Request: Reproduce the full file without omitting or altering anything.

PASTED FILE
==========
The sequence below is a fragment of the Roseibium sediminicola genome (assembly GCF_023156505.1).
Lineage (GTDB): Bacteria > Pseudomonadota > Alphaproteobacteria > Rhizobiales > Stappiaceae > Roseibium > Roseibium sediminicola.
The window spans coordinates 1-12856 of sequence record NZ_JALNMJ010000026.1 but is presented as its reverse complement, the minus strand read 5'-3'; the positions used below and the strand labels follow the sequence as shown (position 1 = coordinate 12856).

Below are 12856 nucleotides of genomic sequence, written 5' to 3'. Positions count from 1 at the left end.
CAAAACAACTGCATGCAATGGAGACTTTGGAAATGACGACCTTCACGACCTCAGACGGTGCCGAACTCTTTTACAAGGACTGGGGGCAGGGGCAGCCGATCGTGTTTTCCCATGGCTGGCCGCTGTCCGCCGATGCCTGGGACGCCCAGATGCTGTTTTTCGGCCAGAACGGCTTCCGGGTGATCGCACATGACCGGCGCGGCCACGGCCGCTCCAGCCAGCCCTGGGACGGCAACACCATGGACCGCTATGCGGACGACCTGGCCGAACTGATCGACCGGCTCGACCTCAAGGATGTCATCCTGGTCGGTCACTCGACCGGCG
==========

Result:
The sequence below is a fragment of the Roseibium sediminicola genome (assembly GCF_023156505.1).
Lineage (GTDB): Bacteria > Pseudomonadota > Alphaproteobacteria > Rhizobiales > Stappiaceae > Roseibium > Roseibium sediminicola.
The window spans coordinates 1-12856 of sequence record NZ_JALNMJ010000026.1 but is presented as its reverse complement, the minus strand read 5'-3'; the positions used below and the strand labels follow the sequence as shown (position 1 = coordinate 12856).

Below are 12856 nucleotides of genomic sequence, written 5' to 3'. Positions count from 1 at the left end.
CAAAACAACTGCATGCAATGGAGACTTTGGAAATGACGACCTTCACGACCTCAGACGGTGCCGAACTCTTTTACAAGGACTGGGGGCAGGGGCAGCCGATCGTGTTTTCCCATGGCTGGCCGCTGTCCGCCGATGCCTGGGACGCCCAGATGCTGTTTTTCGGCCAGAACGGCTTCCGGGTGATCGCACATGACCGGCGCGGCCACGGCCGCTCCAGCCAGCCCTGGGACGGCAACACCATGGACCGCTATGCGGACGACCTGGCCGAACTGATCGACCGGCTCGACCTCAAGGATGTCATCCTGGTCGGTCACTCGACCGGCG